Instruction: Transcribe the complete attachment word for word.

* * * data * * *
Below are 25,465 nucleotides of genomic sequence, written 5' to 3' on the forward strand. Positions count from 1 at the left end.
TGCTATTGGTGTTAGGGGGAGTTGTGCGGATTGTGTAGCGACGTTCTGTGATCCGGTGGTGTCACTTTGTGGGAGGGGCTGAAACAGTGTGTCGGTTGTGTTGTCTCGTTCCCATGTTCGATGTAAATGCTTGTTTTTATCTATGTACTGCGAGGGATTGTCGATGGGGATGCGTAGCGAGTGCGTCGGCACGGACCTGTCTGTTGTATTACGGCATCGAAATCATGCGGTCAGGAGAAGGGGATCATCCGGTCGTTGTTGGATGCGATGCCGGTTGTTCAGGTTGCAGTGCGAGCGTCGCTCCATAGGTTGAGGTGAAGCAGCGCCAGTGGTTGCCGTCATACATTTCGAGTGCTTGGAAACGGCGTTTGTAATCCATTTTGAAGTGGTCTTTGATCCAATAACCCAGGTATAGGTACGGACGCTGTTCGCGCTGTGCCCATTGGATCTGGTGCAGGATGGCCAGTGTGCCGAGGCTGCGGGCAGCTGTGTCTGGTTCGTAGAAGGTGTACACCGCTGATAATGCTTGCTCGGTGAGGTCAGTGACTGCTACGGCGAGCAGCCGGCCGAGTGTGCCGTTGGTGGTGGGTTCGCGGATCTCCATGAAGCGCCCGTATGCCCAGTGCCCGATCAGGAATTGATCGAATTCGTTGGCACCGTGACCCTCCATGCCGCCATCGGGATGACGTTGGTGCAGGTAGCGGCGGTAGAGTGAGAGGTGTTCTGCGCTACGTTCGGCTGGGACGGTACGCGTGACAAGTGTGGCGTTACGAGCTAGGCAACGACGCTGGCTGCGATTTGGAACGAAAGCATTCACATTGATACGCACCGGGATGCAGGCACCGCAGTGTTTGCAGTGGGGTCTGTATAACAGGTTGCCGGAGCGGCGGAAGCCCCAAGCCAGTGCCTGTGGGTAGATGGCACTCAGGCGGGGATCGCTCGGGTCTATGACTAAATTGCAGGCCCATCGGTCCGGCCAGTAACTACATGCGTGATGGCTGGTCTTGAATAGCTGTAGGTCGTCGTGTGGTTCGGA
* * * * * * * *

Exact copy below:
Below are 25,465 nucleotides of genomic sequence, written 5' to 3' on the forward strand. Positions count from 1 at the left end.
TGCTATTGGTGTTAGGGGGAGTTGTGCGGATTGTGTAGCGACGTTCTGTGATCCGGTGGTGTCACTTTGTGGGAGGGGCTGAAACAGTGTGTCGGTTGTGTTGTCTCGTTCCCATGTTCGATGTAAATGCTTGTTTTTATCTATGTACTGCGAGGGATTGTCGATGGGGATGCGTAGCGAGTGCGTCGGCACGGACCTGTCTGTTGTATTACGGCATCGAAATCATGCGGTCAGGAGAAGGGGATCATCCGGTCGTTGTTGGATGCGATGCCGGTTGTTCAGGTTGCAGTGCGAGCGTCGCTCCATAGGTTGAGGTGAAGCAGCGCCAGTGGTTGCCGTCATACATTTCGAGTGCTTGGAAACGGCGTTTGTAATCCATTTTGAAGTGGTCTTTGATCCAATAACCCAGGTATAGGTACGGACGCTGTTCGCGCTGTGCCCATTGGATCTGGTGCAGGATGGCCAGTGTGCCGAGGCTGCGGGCAGCTGTGTCTGGTTCGTAGAAGGTGTACACCGCTGATAATGCTTGCTCGGTGAGGTCAGTGACTGCTACGGCGAGCAGCCGGCCGAGTGTGCCGTTGGTGGTGGGTTCGCGGATCTCCATGAAGCGCCCGTATGCCCAGTGCCCGATCAGGAATTGATCGAATTCGTTGGCACCGTGACCCTCCATGCCGCCATCGGGATGACGTTGGTGCAGGTAGCGGCGGTAGAGTGAGAGGTGTTCTGCGCTACGTTCGGCTGGGACGGTACGCGTGACAAGTGTGGCGTTACGAGCTAGGCAACGACGCTGGCTGCGATTTGGAACGAAAGCATTCACATTGATACGCACCGGGATGCAGGCACCGCAGTGTTTGCAGTGGGGTCTGTATAACAGGTTGCCGGAGCGGCGGAAGCCCCAAGCCAGTGCCTGTGGGTAGATGGCACTCAGGCGGGGATCGCTCGGGTCTATGACTAAATTGCAGGCCCATCGGTCCGGCCAGTAACTACATGCGTGATGGCTGGTCTTGAATAGCTGTAGGTCGTCGTGTGGTTCGGA